- Make sure to use reliable and credible sources as your references. Articles published in established newspapers or business journals/magazines are preferred. If you find an article on the internet, make sure it is from a credible source.
Here is the solution:
In an effort to develop and build a competent and able police force, cognitive ability of recruits cannot be ignored. This is because police work demands specific physical and cognitive skills and abilities to be performed effectively. As such, potential police officers being recruited should be measured in terms of their cognitive abilities to determine whether they are a good fit for the positions available within the police force. While testing recruits for cognitive abilities is essential, it may also limit the ability of the police force to consider other important factors such as physical ability, and the ability-job fit of said recruits. For this reason, I do not confer with the fact that there should be limits imposed on requisite cognitive abilities among potential pol ice officers. This is because of a two main reasons. First, excluding a number of candidates based on the fact that the show exemplary cognitive ability denies the police force and opportunity to have the best possible officers it can, which may eventually work towards watering down the quality of officers that the force recruits.
Secondly, other individual factors must also be considered before candidates can be ruled out on grounds of exemplary cognitive ability. Issues such as physical ability and the congruency of the individual’s ability and the job description (the ability-job fit) must also be considered (Nair, 2010). If an individual demonstrates the requisite capabilities in these two factors, then exemplary cognitive ability should be used to deny them the opportunity to be recruited by the force. In this way, the police force can always ensure it recruits well-rounded individuals, seeing as no limits are imposed on the standards recruits are required to meet. From this approach, the force is likely to recruit individuals that will demonstrate commitment and job satisfaction, much to the pleasure of the police force.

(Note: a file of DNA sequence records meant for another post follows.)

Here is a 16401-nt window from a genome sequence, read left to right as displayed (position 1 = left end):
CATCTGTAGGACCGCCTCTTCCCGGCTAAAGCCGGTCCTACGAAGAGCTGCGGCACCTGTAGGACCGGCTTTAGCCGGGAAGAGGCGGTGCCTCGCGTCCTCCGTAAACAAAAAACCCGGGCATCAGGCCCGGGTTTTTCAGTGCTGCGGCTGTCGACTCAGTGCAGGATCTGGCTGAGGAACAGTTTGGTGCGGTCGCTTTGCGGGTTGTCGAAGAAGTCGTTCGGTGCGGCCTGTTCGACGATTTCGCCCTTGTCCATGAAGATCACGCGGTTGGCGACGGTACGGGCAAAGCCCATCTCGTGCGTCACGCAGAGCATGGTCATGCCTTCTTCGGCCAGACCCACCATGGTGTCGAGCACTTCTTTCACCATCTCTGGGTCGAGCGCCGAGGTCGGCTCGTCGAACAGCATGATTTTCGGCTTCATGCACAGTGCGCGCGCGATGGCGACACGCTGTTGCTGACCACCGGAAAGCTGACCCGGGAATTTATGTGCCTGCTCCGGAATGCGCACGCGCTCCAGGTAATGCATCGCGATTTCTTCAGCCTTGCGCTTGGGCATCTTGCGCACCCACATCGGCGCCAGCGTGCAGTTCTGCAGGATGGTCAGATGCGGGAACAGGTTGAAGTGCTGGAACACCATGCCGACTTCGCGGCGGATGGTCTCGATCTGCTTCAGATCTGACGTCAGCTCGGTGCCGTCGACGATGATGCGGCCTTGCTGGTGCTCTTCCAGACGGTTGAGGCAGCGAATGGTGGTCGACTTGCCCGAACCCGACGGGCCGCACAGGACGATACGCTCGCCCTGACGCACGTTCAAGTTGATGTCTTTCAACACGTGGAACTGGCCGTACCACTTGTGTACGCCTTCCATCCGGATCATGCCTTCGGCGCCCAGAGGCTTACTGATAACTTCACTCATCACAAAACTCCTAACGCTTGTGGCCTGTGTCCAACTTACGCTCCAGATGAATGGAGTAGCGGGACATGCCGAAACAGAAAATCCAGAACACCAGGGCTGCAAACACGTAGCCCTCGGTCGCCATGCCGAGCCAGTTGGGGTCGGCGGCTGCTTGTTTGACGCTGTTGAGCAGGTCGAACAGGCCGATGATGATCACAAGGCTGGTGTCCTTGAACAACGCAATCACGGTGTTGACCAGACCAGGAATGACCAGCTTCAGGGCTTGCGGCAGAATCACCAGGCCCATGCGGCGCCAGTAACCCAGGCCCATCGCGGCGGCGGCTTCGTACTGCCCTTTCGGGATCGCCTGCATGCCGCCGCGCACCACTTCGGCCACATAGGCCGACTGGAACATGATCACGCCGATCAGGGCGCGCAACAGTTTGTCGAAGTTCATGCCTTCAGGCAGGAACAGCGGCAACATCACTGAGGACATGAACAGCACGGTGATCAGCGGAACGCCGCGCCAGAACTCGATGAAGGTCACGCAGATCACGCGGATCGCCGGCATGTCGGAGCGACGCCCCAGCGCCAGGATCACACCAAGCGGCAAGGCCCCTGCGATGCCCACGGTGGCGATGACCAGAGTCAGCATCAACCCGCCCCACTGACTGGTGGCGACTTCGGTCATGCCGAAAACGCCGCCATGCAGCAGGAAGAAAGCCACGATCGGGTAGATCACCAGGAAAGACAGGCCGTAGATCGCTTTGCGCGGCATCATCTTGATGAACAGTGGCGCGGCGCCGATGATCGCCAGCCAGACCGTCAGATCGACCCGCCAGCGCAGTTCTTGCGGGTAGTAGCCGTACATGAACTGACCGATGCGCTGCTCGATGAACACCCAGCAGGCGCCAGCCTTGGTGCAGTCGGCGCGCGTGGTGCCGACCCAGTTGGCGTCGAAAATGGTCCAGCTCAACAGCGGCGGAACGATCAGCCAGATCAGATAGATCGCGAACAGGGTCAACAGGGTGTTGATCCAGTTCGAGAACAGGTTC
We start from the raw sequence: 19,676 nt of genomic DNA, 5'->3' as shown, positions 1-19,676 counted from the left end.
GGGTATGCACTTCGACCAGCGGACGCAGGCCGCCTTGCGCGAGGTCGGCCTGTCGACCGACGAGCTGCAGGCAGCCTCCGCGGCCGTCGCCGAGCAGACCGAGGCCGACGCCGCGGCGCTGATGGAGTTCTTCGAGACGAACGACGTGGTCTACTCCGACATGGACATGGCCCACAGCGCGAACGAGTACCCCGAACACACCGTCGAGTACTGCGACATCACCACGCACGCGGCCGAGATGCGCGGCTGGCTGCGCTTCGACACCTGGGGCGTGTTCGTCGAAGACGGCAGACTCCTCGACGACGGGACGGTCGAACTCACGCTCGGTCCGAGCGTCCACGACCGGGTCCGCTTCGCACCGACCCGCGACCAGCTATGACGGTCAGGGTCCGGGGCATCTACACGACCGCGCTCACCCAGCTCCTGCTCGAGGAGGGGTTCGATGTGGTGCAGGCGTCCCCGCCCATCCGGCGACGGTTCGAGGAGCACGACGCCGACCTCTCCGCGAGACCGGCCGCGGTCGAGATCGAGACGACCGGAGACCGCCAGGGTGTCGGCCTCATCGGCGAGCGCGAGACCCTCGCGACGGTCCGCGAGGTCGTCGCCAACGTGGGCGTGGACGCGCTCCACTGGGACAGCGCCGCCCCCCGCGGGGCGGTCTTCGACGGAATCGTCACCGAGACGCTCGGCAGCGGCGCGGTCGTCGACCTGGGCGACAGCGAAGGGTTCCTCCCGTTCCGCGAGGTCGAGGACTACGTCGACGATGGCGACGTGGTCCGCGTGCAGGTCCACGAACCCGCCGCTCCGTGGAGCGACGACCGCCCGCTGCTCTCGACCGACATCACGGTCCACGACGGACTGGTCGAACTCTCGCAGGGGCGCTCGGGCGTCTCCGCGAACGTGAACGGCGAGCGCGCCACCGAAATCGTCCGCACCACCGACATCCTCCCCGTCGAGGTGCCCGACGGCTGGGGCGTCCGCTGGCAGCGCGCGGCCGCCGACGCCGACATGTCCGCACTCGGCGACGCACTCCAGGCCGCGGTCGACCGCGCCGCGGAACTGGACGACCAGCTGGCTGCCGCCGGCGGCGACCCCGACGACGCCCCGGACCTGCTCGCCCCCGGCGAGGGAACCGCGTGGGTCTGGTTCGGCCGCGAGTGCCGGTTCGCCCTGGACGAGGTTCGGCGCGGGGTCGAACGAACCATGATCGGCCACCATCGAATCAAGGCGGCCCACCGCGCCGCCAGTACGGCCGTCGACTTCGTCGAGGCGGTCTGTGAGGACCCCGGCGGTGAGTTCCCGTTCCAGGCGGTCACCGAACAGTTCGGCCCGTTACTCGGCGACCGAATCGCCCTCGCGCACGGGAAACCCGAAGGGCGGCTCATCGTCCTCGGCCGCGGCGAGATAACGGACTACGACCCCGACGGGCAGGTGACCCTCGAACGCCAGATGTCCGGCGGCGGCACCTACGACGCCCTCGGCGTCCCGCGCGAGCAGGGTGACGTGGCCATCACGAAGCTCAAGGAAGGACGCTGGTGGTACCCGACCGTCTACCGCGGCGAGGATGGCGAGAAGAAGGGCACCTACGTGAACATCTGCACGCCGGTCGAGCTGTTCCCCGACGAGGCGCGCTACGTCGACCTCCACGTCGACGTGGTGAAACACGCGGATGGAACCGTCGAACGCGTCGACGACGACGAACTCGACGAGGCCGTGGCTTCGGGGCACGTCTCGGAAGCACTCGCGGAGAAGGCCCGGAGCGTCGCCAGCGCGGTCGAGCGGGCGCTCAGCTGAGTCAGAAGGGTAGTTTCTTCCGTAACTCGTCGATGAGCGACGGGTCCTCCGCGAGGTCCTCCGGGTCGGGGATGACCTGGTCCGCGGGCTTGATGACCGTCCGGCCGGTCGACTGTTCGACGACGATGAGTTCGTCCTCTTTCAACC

Personality Traits and Stressful Situation
For many police officers, learning to handle stressful situations especially while in the field is a valuable skill that can potentially decide whether the officer lives or dies. In the field, police officers have to contend with endless high pressure situations, many of which also include the real possibility of life loss. In this respect, police officers that are recruited must possess specific personality traits that will allow them to comfortably adapt to the vast array of situations and dangers that they are exposed to in the field (Barrick, Mount, & Li, 2012). Moreover, these personality traits will effectively guide their decision-making processes, allowing them to make the best decisions to handle the stressful situation and protect their lives as well.
In light of the Big Five traits, three are essential to a police officer’s work in stressful and high pressure situations. Additionally, these traits serve to allow for the making of logical and clear decisions that make police work effective while still ensuring safety of officers. The first trait is adjustment (Naish, 2013). This possession of this trait allows officers to react in the best possible way emotionally, such that their emotional responses do not interfere with carrying out police work, especially in the field. Recruiting officers that are stable and confident is essential to the efficacy of the force (Nair, 2010). Seeing as most officers are armed, and that they may regularly confront high pressure and dangerous situations in the field, a stable and confident officer is the best possible accomplice to police work. Such officers are likely to approach dangerous situations very calmly and confidently. This prevents them from making mistakes that may end up claiming civilian or their own lives. Individuals that are on the lower end of this spectrum are likely to be unstable, and greatly compromise police activity.